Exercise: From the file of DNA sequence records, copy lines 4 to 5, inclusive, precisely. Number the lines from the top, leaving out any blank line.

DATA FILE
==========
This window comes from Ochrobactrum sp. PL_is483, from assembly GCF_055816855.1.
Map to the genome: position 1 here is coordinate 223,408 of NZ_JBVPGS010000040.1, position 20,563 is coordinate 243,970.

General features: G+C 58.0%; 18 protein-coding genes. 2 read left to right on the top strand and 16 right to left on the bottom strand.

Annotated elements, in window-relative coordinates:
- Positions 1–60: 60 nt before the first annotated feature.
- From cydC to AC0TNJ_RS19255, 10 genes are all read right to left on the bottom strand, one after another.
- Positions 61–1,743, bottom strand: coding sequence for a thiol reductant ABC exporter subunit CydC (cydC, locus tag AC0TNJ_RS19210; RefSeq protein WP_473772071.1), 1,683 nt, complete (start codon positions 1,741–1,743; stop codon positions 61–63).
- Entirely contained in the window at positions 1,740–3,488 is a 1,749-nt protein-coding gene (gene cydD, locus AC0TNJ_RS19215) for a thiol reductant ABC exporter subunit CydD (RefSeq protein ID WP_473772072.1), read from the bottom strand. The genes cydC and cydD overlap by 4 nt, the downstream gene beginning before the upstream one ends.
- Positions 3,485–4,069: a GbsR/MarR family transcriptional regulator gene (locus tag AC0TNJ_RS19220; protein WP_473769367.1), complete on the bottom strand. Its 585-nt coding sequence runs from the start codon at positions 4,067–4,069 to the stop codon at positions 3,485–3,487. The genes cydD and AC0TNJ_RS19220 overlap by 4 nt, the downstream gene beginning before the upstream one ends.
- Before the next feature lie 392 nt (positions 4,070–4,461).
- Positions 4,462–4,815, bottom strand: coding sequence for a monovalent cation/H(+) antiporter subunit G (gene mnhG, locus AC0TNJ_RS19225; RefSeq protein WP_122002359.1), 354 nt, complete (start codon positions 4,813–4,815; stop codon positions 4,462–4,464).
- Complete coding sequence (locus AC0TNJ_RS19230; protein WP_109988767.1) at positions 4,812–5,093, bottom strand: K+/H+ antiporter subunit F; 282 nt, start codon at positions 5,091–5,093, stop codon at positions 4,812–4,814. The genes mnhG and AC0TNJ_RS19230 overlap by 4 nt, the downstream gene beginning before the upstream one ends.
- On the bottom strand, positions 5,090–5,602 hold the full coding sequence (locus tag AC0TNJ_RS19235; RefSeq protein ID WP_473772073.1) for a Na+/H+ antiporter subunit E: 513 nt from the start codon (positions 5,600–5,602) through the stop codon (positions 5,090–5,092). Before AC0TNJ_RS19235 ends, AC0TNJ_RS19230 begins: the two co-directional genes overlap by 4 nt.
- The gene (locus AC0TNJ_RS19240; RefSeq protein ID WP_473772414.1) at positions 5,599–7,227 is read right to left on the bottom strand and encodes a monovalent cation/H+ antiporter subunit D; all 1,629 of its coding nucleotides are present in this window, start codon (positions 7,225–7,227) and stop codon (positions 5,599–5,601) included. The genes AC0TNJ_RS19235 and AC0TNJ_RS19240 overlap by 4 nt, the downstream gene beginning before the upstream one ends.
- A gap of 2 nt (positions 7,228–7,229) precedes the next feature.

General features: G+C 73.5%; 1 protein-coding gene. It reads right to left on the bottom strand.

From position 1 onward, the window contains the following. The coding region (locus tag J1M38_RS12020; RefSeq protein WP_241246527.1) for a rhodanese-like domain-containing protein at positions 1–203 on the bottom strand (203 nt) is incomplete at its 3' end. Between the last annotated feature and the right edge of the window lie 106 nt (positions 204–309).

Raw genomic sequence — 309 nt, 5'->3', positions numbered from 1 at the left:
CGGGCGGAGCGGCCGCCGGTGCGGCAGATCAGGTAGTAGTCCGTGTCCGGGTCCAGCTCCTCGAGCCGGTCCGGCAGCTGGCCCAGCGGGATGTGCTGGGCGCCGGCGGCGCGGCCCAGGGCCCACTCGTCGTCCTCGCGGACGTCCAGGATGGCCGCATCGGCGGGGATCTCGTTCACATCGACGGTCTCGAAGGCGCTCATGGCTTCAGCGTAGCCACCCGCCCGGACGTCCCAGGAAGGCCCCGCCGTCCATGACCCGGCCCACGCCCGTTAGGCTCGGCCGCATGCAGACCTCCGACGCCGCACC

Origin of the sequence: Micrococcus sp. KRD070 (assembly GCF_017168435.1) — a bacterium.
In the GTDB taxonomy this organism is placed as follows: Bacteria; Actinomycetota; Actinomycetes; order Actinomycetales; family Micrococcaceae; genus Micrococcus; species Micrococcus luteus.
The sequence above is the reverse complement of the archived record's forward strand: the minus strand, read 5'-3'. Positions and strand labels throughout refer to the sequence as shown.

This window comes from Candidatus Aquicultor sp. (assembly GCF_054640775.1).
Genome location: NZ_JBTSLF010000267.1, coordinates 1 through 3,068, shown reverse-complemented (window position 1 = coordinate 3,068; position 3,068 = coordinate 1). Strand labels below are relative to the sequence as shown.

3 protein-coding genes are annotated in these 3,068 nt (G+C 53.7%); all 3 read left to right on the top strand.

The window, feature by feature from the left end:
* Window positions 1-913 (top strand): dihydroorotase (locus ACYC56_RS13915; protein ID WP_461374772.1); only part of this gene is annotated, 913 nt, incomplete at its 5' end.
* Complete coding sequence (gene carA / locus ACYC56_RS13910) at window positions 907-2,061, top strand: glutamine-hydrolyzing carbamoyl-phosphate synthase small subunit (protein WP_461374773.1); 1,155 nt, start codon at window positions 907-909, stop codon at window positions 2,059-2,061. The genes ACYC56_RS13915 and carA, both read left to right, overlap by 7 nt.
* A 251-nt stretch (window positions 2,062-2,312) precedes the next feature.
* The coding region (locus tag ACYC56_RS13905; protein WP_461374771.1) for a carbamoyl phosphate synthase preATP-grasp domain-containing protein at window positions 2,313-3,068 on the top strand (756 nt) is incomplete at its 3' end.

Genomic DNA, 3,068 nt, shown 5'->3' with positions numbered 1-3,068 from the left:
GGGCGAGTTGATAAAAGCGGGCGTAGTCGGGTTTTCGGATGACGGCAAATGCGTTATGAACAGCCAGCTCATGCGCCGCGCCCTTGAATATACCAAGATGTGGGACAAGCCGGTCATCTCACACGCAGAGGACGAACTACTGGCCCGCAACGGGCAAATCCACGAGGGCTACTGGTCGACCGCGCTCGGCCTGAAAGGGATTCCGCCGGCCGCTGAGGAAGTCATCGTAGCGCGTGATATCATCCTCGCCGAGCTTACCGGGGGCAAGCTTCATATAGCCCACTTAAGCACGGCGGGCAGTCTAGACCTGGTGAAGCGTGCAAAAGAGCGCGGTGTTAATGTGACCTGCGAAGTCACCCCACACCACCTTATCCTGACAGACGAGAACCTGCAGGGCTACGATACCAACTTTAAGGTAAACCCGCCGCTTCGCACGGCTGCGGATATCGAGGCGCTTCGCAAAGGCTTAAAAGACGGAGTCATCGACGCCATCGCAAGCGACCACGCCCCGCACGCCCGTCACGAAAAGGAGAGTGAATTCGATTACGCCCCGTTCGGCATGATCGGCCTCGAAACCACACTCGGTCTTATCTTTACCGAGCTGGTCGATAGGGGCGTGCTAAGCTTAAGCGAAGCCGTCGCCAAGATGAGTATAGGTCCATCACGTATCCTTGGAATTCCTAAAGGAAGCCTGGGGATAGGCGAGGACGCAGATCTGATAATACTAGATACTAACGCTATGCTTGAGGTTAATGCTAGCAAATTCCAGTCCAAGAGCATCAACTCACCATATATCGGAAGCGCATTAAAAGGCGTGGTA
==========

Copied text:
Annotated elements, in window-relative coordinates:
- Positions 1–60: 60 nt before the first annotated feature.